the outside area around the building entrance smoke free.
Goals for the T-Free Zone program are not limited to making only the
main entrance smoke free, as concern over the discomfort and health
risks brought on by secondhand tobacco smoke continues to increase.
Businesses may also consider posting exit doors, walkways, seating areas,
and outdoor venues as areas they want to keep smoke free.
A new U.S. Surgeon General’s Report on secondhand smoke, released
June 27, 2006, states that it only takes brief exposure to secondhand
smoke to cause immediate harm to the cardiovascular system and elevate
the risk for heart disease and lung cancer. The report emphasizes that
children are especially vulnerable to harm from tobacco smoke.
Public health actions to reduce exposure to secondhand smoke were first
taken over thirty years ago. The Surgeon General’s June 27 report
shows that there is no longer any scientific debate that secondhand
smoke causes serious diseases, including lung cancer, heart disease
and respiratory illnesses such as bronchitis and asthma, and that the
only way to protect everyone from these health hazards is to completely
eliminate exposure. The report makes it clear that other approaches,
such as smoking and non-smoking sections and ventilation technology,
do not eliminate exposure to secondhand smoke.
Smoking is still the number one preventable cause of death in the nation,
every year accounting for over 450,000 deaths nationally and 25,000
deaths in New York State. In Tompkins County, where about 18 percent
of the adult population smokes, annual health care and lost productivity
costs due to smoking total $36.1 million, and smoking-related Medicaid
payments total $2.7 million per year. To reduce the human and financial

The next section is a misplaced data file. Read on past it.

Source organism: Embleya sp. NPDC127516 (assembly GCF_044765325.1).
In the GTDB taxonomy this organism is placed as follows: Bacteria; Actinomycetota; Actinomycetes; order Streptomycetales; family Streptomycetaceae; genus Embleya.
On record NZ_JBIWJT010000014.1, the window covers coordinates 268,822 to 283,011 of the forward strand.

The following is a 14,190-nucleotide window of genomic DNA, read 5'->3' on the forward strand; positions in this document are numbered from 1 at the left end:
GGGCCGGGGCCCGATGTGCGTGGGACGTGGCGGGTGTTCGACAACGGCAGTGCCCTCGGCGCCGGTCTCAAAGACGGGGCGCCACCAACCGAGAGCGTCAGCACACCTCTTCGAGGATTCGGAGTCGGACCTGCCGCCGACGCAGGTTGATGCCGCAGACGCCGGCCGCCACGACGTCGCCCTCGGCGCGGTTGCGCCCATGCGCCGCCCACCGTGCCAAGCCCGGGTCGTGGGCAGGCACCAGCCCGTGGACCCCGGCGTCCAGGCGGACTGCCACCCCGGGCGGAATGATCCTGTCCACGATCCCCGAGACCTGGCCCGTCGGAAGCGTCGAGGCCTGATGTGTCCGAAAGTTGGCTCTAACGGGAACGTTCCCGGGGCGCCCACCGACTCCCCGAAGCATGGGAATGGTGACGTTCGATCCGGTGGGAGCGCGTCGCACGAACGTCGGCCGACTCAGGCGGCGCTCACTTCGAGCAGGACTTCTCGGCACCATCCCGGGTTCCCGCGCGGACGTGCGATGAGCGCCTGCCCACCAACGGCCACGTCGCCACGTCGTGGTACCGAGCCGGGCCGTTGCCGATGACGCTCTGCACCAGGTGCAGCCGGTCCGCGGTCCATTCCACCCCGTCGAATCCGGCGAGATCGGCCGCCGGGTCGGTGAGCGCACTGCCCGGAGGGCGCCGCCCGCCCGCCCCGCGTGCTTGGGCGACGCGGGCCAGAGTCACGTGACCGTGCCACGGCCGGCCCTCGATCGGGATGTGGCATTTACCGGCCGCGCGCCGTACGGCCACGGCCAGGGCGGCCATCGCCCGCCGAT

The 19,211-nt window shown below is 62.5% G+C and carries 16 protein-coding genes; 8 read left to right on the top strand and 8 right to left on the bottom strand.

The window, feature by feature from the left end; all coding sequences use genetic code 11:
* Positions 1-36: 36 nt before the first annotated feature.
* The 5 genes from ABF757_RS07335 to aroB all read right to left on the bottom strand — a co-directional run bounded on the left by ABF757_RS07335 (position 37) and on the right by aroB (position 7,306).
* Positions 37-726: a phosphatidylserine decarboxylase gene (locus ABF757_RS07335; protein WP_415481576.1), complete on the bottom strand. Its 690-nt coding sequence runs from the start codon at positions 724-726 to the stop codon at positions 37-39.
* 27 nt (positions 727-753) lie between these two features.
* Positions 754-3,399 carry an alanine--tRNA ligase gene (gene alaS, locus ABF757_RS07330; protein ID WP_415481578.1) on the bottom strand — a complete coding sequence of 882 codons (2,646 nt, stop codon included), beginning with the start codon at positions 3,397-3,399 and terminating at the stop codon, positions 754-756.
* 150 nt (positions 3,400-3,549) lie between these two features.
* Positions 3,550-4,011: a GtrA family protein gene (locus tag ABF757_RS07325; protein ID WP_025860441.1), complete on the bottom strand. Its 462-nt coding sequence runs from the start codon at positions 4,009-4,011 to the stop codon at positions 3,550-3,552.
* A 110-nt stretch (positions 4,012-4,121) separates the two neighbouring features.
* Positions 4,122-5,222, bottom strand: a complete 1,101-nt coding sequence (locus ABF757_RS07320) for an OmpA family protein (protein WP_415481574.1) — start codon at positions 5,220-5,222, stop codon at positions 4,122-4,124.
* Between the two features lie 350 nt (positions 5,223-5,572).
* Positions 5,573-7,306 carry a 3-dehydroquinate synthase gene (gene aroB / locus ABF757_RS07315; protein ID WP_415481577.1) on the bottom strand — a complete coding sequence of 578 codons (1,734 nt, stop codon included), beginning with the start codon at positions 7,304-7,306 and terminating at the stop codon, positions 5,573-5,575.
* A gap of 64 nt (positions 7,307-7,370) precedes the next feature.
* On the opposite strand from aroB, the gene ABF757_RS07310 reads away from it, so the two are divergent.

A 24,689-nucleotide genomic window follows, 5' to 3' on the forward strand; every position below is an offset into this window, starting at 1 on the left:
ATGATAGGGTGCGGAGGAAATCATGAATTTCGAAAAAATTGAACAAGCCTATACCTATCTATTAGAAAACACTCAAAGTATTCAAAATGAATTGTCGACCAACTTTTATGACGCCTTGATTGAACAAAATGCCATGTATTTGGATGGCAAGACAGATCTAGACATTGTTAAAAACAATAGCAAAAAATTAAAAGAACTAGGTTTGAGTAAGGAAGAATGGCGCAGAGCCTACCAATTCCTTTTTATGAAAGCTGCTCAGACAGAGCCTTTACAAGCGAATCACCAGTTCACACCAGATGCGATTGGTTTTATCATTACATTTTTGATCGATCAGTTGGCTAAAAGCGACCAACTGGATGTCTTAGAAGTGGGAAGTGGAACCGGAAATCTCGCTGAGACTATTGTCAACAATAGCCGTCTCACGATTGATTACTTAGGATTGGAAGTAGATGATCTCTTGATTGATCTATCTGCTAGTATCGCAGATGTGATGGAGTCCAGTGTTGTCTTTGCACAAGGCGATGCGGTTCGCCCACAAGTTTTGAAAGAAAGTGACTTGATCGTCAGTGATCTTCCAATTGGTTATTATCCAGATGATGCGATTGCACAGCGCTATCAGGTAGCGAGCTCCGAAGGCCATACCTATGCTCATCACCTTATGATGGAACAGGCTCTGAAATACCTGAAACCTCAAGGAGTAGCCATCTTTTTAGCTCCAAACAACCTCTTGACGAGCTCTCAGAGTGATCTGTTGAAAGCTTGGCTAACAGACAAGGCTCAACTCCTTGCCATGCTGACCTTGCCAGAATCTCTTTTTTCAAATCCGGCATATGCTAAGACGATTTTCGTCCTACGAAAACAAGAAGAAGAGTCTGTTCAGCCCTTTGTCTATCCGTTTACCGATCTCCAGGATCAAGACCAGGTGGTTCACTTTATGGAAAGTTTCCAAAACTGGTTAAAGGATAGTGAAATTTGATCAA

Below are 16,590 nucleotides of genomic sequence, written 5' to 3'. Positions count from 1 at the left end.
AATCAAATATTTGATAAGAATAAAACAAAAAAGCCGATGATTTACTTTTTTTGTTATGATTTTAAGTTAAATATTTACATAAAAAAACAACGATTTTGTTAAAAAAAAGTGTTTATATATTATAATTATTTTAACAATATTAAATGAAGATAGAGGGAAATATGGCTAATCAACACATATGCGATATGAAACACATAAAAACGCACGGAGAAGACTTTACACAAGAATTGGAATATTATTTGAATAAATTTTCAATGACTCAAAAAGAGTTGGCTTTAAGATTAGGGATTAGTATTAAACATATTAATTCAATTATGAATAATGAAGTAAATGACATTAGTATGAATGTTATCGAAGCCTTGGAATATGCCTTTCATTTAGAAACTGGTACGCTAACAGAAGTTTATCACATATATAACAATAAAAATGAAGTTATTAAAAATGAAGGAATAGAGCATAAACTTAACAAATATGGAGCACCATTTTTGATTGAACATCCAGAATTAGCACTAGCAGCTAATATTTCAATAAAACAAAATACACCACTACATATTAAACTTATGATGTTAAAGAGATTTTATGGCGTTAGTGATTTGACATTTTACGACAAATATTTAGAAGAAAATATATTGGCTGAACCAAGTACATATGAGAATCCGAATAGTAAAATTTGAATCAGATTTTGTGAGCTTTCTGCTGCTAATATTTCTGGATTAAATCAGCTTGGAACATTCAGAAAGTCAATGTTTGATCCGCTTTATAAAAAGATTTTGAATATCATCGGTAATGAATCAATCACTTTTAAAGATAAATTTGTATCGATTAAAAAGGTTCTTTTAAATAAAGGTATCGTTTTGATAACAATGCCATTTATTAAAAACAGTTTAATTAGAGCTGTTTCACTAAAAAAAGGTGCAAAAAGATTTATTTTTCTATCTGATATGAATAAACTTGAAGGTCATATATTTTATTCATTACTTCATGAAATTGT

costs TCHD and Tobacco Free Tompkins are committed to lowering the rate
of smoking in the county by helping smokers quit, and helping others
to resist starting. The T-Free Zone program is a key component of that
Businesses and employers that post tobacco free zones are doing more
than addressing the comfort and health concerns associated with secondhand
smoke. Seeing smokers and smelling tobacco smoke are strong behavioral
cues that can break the resolve of smokers who want to quit and model
behavior for youth who are drawn to try smoking. A T-Free Zone demonstrates
an interest in taking steps to limit these encounters.
Tobacco Free Tompkins (T-Free) is a partnership of community organizations
and individuals dedicated to reducing the social and economic burden
of tobacco use in Tompkins County. Tobacco Free Tompkins is a Community
Partnership of the New York State Tobacco Control Program, and is funded
by a grant to the Tompkins County Health Department from the New York
State Department of Health. The Tobacco Free Tompkins web site is www.tompkins-co.org/wellness/tobaccofree.
* Voorhees C, Yanek L, Stillman F, Becker D. Reducing
cigarette sales to minors in an urban setting: issues and opportunities
for merchant intervention. American Journal of Preventive Medicine.
1998; 4:138 –142.
** Ninety percent of current smokers started before
age 18. Everyday over 4,000 kids nationwide try cigarettes for the first
time and 2,000 kids become regular smokers according to the Campaign
for Tobacco Free Kids. About one third of all youth smokers will die
prematurely from smoking-related disease.
— Campaign for Tobacco Free Kids Research Center Fact
Additional TFK Fact Sheets: Fact
Sheets > Tobacco
and Kids > Smoking
Statewide, among those adults who smoke everyday,
58 percent have tried to quit. Go
to source of data (CDC.)